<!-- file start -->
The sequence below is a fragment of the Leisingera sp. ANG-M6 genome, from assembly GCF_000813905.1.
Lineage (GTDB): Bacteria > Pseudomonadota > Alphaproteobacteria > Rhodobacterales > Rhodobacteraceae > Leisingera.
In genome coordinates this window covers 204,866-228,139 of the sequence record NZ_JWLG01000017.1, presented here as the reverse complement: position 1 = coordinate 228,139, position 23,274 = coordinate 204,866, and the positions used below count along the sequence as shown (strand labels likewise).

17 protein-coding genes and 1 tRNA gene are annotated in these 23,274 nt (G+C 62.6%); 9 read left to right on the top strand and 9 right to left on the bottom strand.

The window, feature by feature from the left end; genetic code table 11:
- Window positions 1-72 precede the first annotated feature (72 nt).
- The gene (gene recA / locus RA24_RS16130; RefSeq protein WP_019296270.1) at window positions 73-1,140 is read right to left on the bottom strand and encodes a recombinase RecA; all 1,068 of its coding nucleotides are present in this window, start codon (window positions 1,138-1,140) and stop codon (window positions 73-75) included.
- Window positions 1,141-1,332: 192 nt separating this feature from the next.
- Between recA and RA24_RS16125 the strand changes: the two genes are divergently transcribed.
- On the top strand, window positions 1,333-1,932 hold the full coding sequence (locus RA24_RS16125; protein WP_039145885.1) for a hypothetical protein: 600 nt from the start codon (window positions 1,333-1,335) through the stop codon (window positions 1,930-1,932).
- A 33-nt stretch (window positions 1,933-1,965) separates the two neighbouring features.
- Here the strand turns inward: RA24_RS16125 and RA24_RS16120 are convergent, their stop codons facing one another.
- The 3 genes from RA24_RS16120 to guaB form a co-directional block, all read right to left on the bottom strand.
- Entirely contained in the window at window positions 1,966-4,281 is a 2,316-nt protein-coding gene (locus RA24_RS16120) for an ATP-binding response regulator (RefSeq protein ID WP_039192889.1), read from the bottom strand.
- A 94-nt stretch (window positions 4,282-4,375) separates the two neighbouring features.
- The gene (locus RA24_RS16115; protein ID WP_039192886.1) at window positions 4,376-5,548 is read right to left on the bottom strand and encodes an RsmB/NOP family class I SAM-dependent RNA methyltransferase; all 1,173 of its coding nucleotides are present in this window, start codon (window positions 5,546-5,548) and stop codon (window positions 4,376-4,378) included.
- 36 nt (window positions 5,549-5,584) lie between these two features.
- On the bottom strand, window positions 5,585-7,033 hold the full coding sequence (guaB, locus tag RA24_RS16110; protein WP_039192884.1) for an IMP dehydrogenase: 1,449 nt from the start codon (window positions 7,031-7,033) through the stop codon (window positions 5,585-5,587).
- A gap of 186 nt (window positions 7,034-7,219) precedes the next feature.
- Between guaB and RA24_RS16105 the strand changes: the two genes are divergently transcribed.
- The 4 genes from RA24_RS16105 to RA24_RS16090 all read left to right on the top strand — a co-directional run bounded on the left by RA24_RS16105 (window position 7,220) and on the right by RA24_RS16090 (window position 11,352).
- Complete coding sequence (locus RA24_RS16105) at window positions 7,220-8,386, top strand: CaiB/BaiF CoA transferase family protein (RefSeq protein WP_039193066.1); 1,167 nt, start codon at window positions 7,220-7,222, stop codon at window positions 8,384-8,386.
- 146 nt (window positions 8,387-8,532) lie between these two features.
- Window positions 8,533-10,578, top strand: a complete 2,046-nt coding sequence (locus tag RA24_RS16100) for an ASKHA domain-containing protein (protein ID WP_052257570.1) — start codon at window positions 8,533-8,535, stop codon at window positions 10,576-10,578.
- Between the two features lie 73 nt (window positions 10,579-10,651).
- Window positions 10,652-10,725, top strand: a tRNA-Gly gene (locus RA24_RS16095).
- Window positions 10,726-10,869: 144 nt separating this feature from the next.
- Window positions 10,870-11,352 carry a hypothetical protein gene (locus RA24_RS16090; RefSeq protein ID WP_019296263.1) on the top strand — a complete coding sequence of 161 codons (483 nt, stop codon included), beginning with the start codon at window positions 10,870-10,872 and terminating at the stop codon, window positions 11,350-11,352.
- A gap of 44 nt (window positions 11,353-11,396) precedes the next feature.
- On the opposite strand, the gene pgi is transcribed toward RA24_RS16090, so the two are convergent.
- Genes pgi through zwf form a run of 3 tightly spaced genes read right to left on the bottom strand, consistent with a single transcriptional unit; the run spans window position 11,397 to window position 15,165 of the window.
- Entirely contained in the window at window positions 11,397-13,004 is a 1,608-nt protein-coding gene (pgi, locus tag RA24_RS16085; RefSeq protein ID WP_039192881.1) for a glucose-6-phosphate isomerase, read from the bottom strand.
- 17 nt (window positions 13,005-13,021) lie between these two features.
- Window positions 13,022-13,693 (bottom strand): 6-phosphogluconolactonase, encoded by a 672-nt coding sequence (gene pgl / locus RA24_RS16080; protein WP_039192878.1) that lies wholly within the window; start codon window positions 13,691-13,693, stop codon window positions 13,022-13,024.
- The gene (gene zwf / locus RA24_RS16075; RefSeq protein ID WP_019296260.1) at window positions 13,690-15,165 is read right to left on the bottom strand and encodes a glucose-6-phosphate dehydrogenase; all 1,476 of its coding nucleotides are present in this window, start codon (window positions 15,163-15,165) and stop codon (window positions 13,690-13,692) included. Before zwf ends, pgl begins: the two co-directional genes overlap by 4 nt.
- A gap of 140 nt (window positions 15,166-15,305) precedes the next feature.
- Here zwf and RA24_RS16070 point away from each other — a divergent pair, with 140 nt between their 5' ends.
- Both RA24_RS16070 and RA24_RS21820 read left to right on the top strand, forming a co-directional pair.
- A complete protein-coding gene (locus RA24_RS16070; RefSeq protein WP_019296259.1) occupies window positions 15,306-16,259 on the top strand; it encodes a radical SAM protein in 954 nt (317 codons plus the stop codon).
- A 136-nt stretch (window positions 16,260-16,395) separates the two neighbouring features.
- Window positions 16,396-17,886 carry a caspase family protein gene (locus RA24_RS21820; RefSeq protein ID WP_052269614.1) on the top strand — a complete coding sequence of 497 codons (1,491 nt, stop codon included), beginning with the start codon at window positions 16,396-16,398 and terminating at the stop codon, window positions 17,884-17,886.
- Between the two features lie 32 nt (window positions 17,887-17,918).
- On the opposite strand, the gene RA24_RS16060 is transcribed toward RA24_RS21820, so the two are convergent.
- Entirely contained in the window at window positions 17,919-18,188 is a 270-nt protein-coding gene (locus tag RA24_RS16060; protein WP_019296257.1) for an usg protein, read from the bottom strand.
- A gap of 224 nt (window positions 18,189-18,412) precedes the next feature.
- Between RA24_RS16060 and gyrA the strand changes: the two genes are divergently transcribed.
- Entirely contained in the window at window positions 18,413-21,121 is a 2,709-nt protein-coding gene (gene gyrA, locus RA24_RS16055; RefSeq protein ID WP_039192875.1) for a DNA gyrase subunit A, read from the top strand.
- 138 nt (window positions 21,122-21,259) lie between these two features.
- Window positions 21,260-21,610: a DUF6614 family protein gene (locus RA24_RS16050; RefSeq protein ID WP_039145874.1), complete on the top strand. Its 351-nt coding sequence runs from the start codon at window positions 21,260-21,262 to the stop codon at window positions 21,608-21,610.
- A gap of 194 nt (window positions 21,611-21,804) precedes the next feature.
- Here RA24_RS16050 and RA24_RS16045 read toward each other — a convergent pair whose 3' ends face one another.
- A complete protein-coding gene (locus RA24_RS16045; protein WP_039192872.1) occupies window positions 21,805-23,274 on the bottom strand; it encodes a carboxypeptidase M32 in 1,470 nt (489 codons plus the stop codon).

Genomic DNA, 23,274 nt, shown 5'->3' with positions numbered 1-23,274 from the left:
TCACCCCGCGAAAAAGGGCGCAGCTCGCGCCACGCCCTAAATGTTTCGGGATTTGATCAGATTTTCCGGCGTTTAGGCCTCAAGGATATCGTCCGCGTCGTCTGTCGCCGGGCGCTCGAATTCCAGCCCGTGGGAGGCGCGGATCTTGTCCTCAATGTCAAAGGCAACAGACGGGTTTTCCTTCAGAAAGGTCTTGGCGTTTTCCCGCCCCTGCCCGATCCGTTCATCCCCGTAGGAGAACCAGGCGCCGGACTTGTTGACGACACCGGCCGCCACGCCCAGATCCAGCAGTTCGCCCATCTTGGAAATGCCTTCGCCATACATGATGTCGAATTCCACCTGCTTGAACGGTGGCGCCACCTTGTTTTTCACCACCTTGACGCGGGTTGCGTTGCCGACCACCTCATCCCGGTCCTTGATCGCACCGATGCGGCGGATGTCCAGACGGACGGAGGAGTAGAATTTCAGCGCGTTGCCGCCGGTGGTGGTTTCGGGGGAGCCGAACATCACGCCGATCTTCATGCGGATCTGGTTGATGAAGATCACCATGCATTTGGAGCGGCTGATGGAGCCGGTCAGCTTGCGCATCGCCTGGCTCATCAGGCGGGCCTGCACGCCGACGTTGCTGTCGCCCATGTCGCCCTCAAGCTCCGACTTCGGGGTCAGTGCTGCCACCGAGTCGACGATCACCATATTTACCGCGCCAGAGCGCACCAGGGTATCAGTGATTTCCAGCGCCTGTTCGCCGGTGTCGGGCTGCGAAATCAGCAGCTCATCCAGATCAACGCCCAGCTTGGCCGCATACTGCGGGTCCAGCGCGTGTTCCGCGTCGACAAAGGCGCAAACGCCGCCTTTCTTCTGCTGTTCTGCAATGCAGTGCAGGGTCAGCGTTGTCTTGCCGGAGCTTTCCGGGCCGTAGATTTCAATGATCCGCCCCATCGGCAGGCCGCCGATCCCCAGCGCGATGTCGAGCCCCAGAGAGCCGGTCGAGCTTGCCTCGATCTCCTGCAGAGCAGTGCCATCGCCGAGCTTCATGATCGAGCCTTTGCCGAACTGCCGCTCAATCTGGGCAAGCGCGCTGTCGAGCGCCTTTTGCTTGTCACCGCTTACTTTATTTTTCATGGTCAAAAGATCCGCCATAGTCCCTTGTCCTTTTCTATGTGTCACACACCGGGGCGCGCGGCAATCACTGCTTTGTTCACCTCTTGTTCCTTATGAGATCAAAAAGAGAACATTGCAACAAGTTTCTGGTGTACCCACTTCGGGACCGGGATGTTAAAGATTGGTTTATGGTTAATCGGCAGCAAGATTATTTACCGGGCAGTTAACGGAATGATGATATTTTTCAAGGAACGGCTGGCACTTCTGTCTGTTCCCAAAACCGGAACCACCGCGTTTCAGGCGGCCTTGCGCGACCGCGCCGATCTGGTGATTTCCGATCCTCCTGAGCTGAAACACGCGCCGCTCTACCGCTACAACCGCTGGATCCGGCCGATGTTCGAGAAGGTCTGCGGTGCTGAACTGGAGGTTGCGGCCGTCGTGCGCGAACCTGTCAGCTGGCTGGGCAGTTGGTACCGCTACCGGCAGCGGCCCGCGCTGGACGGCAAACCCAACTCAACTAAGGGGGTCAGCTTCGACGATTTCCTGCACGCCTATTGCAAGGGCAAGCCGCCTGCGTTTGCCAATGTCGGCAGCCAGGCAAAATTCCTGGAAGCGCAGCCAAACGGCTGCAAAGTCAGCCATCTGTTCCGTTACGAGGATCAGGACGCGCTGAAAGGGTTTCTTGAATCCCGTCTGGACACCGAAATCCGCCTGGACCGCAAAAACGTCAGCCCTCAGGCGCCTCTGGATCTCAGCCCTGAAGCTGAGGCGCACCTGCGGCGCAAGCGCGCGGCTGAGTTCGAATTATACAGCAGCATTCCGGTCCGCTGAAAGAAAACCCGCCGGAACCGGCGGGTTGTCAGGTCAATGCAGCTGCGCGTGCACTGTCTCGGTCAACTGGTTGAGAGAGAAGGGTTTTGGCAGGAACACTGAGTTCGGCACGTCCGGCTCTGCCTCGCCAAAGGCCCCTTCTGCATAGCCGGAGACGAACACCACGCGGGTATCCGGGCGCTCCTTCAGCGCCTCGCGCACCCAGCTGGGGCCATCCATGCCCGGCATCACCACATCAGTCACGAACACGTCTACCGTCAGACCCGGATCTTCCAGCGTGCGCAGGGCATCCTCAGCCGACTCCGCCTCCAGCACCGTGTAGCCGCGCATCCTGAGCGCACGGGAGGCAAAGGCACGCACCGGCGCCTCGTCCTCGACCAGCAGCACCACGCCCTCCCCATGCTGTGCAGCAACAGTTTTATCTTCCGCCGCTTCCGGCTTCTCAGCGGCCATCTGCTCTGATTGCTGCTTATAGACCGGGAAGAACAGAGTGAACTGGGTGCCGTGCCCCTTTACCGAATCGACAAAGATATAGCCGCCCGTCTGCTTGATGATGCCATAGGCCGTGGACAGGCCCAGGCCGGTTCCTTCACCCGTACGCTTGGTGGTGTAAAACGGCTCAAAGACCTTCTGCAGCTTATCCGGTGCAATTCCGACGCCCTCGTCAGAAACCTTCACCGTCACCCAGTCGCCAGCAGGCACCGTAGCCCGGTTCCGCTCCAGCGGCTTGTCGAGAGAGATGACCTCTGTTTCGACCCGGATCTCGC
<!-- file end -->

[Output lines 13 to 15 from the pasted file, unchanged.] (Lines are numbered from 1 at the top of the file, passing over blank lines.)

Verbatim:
- The 3 genes from RA24_RS16120 to guaB form a co-directional block, all read right to left on the bottom strand.
- Entirely contained in the window at window positions 1,966-4,281 is a 2,316-nt protein-coding gene (locus RA24_RS16120) for an ATP-binding response regulator (RefSeq protein ID WP_039192889.1), read from the bottom strand.
- A 94-nt stretch (window positions 4,282-4,375) separates the two neighbouring features.